at USPTO AI Inventorship Event in Stanford University

Our CTO Dr. Guan Wang gave a speech at Stanford University for a USPTO event on AI inventorship. The esteemed committee consisted of Stanford professors of law and public policy, law firm partners, and leaders in the AI industry.

The United States Patent and Trademark Office (USPTO) plays an important role in incentivizing and protecting innovation, including innovation enabled by artificial intelligence (AI), to ensure continued U.S. leadership in AI and other emerging technologies (ET). seek stakeholder input on the current state of AI technologies and inventorship issues that may result from their advancement.

The discussion centered around a few fundamental questions of inventorship in the era of artificial general intelligence (AGI). Some of the questions included:

  • How is AI used in the invention creation process?
  • How does the use of an AI system in the invention creation process differ from the use of other technical tools?
  • If an AI system contributes to an invention at the same level as a human who would be considered a joint inventor?
  • What statutory changes, if any, should be considered as to U.S. inventorship law, and what consequences do you foresee for those statutory changes?

Given the experience of this committee and the depth of the discussion, this event is easily one of the most influential and defining moments for the future of inventorship in the AI era.

The key takeaways from some speakers are listed as the following.

The following list is sampled from all speakers. To see the list of all speakers or other event details, please refer to USPTO’s website here. The points listed below are our takeaways at the event. They are not direct quotes from the speakers. We hope we captured their meanings as accurate as we could.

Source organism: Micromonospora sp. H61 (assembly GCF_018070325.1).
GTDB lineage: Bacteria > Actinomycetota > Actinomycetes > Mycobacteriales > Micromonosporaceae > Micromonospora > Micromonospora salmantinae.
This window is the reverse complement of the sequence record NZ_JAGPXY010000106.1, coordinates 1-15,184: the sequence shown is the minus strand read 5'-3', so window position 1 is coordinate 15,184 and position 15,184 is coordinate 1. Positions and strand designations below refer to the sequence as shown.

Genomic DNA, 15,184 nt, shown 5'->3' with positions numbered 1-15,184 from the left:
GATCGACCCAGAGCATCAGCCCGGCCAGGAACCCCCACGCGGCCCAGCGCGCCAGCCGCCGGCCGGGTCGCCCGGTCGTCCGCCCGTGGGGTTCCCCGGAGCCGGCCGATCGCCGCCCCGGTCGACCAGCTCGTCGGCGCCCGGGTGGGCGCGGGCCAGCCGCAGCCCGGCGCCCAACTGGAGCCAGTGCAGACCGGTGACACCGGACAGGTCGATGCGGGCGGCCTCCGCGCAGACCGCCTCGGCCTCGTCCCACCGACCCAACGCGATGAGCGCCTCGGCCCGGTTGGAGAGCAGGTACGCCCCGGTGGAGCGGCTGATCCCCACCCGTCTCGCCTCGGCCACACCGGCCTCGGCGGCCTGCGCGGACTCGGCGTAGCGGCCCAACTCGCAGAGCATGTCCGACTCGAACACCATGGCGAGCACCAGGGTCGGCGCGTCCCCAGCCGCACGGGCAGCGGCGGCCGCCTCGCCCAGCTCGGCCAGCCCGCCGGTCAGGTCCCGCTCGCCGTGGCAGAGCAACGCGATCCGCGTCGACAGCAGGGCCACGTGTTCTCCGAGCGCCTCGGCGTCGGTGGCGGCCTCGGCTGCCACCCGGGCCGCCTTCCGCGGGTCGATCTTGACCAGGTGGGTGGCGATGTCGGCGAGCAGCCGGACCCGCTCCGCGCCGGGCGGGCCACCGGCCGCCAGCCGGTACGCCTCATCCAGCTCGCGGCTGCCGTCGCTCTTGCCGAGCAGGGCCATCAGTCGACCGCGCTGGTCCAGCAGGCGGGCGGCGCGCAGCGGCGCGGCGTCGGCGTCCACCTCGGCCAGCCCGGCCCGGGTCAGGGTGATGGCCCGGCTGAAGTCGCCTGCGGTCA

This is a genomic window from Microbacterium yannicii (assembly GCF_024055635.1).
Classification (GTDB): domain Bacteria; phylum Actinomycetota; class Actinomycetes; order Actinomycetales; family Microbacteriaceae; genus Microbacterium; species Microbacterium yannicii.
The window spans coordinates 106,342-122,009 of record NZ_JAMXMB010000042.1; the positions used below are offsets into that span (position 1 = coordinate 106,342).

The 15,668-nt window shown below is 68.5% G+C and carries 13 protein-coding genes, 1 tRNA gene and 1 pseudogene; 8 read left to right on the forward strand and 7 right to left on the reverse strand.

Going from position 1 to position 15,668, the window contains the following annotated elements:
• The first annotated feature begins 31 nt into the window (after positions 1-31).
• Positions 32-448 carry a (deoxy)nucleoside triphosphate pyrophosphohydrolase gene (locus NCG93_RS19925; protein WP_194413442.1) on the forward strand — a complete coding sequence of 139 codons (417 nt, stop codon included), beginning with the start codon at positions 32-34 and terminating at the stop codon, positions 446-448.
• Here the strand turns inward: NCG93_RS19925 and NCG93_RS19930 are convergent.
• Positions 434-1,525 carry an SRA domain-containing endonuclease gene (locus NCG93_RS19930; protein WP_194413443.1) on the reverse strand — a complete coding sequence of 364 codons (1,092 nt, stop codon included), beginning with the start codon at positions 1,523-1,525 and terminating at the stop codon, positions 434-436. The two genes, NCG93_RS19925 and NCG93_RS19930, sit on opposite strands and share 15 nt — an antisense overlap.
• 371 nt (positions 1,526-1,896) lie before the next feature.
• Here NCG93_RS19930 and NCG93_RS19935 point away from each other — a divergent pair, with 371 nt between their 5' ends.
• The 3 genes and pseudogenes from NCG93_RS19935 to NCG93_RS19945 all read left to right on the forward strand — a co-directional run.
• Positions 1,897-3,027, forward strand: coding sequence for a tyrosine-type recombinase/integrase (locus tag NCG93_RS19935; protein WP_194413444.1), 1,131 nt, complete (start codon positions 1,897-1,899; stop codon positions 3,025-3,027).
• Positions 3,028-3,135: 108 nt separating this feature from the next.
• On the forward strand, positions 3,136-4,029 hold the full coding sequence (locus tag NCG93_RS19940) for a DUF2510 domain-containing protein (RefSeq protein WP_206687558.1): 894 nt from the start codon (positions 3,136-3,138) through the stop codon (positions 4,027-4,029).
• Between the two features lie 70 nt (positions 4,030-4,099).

1. Prof. Daniel Ho, Stanford Law School

  • AI should be inspired by human.
  • All inventors should be benefit from AI
  • We’re witnessing the sparks of general intelligence.
  • A bunch of questions raised about AI inventorship. But no one knows the answer yet.

2. Prof. Mark Lemley, Stanford Law School

  • If the patent law doesn’t change, new inventions will have problems being protected in the AI era.
  • It’s hard to pinpoint the contributions, especially if the humans choose to not disclose it in the patent applications.
  • USPTO should ask inventors to include their reference of the use of AI.

3. Prof. Lisa Ouellette, Stanford Law School

  • The economic impact of AI is way too big.
  • The change US patent law may or may not impact other countries to change their laws. However, the impact of that (either way) is going to be huge.
  • The existing patent law may cause some research proposals being protected while the actual research work not protected. And that’s going to be a bigger issue when AI can draft proposals much faster without actually implementing it.

4. Laura Sheridan, Head of Google Patent Policy

  • We may need a way to quantify the significance of human prompt in the co-inventing process between human and AI.

5. Aprita Bhattacharyya, Partner at Finnegan, Henderson, Farabow, Garret & Dunner, LLP

  • AI does not have consciousness. It does not purposely invent something based on its free will. Therefore, it shouldn’t be granted inventorship.
  • It is hard for the existing patent legal system to protect an invention without human involvement.

6. Guan Wang, Cofounder and CTO at

  • Induction and deduction are the two fundamental problem-solving mechanisms humans have. Now AI can do both at very high level. The protein 3D structure prediction is an example of deduction, and the matrix multiplication algorithm discovery is an example of induction.
  • AI is fundamentally different from previous tools such as search engine or big data analytics tools, because its reasoning depth, ability to customize solutions, and the fact that GPTs are general purpose technologies.
  • If we grant AI the inventorship, that may cause consequences that we don’t foresee. Human inventions may be sidelined.
  • In the future, every patent application should require the inventors to fill-in their prompts and AI responses.
  • AI singularity is coming fast.

In conclusion, the USPTO event on AI inventorship at Stanford University was a significant moment for the future of inventorship in the AI era. The speakers highlighted the economic impact of AI, the difficulties of quantifying human contributions in co-inventing with AI, and the need for inventors to reference the use of AI in their patent applications. Overall, the event demonstrated the importance of continued dialogue and collaboration between stakeholders to ensure that U.S. leadership in AI and other emerging technologies is maintained while protecting innovation and inventorship.